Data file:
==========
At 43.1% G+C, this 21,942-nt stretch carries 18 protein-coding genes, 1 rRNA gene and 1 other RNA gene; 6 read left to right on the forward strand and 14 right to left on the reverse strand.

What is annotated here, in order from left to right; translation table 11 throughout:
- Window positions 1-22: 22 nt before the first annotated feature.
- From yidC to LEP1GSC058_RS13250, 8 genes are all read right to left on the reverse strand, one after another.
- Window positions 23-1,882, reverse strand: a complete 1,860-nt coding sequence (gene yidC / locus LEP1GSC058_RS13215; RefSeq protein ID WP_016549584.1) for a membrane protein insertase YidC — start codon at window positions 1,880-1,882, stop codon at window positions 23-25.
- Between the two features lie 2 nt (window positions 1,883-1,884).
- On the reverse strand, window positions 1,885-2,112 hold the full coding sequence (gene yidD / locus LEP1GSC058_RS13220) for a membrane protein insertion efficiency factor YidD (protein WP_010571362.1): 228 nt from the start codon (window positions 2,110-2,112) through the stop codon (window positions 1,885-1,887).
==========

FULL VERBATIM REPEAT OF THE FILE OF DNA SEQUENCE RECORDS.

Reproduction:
At 43.1% G+C, this 21,942-nt stretch carries 18 protein-coding genes, 1 rRNA gene and 1 other RNA gene; 6 read left to right on the forward strand and 14 right to left on the reverse strand.

What is annotated here, in order from left to right; translation table 11 throughout:
- Window positions 1-22: 22 nt before the first annotated feature.
- From yidC to LEP1GSC058_RS13250, 8 genes are all read right to left on the reverse strand, one after another.
- Window positions 23-1,882, reverse strand: a complete 1,860-nt coding sequence (gene yidC / locus LEP1GSC058_RS13215; RefSeq protein ID WP_016549584.1) for a membrane protein insertase YidC — start codon at window positions 1,880-1,882, stop codon at window positions 23-25.
- Between the two features lie 2 nt (window positions 1,883-1,884).
- On the reverse strand, window positions 1,885-2,112 hold the full coding sequence (gene yidD / locus LEP1GSC058_RS13220) for a membrane protein insertion efficiency factor YidD (protein WP_010571362.1): 228 nt from the start codon (window positions 2,110-2,112) through the stop codon (window positions 1,885-1,887).